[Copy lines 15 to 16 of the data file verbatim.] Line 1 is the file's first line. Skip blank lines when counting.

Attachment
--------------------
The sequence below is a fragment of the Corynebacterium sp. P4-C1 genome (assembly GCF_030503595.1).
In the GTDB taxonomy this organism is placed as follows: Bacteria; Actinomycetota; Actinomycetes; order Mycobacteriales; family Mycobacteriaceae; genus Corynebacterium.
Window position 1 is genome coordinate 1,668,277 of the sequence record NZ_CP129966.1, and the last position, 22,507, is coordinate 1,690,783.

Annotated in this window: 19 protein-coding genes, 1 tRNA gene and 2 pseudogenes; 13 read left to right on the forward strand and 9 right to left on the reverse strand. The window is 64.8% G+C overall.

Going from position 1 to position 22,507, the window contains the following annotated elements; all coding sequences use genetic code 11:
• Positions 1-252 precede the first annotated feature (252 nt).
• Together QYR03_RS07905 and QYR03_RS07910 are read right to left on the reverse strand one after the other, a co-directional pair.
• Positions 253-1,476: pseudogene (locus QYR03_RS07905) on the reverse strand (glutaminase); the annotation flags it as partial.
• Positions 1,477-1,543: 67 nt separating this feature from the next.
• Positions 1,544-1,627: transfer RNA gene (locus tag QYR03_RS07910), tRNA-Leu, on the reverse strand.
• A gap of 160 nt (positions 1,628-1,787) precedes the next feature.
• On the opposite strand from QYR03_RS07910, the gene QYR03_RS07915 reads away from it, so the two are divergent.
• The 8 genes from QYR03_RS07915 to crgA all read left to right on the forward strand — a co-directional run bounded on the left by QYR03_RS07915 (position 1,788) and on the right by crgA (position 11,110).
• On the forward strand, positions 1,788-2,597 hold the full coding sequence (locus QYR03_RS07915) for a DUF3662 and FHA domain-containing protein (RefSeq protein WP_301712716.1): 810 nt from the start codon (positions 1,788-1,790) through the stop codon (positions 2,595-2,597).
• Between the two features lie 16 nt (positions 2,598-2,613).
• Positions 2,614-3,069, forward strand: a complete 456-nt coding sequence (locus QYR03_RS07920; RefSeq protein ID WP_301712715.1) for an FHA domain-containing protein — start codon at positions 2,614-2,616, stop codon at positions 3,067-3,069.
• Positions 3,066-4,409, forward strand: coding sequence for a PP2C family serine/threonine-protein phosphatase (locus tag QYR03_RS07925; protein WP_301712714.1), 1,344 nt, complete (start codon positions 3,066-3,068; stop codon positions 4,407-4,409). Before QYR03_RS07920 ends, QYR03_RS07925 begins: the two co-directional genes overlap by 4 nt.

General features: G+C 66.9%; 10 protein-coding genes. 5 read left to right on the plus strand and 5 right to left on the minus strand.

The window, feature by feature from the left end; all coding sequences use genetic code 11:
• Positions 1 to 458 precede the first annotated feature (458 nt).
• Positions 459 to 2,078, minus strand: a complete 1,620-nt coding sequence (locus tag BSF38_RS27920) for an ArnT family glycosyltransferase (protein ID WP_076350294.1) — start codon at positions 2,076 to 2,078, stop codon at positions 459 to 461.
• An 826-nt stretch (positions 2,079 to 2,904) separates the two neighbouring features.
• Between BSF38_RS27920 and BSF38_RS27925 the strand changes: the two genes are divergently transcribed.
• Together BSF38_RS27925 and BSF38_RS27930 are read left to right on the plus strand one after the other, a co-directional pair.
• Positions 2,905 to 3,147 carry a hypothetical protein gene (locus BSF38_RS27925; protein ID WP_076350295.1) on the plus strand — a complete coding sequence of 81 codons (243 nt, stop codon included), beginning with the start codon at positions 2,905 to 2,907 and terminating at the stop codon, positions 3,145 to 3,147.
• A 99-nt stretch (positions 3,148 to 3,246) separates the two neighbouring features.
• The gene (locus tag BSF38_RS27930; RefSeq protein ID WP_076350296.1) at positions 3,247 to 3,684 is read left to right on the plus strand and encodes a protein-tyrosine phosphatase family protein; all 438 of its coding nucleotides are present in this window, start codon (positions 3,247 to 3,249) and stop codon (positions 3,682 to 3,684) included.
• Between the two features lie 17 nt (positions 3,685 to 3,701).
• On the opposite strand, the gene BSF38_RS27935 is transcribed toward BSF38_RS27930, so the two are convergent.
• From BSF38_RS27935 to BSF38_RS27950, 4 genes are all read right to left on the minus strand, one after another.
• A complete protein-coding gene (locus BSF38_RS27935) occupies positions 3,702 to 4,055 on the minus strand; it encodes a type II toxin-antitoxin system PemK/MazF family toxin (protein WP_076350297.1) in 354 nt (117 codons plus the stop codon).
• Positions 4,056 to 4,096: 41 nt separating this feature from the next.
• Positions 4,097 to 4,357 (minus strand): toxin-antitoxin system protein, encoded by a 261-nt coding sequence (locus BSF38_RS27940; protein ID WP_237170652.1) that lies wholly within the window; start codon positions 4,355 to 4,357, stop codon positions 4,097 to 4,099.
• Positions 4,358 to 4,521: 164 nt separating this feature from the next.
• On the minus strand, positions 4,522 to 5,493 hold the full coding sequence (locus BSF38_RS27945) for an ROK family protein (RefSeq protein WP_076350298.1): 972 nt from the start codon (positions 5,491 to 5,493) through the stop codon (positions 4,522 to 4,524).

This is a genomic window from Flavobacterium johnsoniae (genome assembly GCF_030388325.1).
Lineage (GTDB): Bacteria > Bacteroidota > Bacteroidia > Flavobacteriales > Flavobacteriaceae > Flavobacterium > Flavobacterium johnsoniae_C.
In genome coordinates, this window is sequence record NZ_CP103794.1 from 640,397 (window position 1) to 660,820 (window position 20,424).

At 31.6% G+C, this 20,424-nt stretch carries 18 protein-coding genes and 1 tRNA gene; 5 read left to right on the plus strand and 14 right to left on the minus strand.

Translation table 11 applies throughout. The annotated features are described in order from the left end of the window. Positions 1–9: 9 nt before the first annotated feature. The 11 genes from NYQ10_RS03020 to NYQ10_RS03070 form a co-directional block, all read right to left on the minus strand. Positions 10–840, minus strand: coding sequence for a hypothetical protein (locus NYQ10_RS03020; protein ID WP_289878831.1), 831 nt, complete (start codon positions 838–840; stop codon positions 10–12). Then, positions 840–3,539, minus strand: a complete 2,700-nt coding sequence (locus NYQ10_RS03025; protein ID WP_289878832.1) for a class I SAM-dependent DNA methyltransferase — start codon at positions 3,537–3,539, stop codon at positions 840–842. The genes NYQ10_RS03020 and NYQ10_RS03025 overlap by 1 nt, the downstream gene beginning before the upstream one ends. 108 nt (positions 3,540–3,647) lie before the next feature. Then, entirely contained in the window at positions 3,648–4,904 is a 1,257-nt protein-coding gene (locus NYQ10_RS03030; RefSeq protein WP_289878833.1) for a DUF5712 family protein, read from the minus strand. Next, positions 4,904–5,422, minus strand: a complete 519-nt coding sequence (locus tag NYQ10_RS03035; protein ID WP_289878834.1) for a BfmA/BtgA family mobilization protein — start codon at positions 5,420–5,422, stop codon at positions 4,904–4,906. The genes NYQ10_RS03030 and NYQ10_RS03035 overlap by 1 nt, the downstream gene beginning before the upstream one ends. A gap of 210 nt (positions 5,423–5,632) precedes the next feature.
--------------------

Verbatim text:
• Between the two features lie 16 nt (positions 2,598-2,613).
• Positions 2,614-3,069, forward strand: a complete 456-nt coding sequence (locus QYR03_RS07920; RefSeq protein ID WP_301712715.1) for an FHA domain-containing protein — start codon at positions 2,614-2,616, stop codon at positions 3,067-3,069.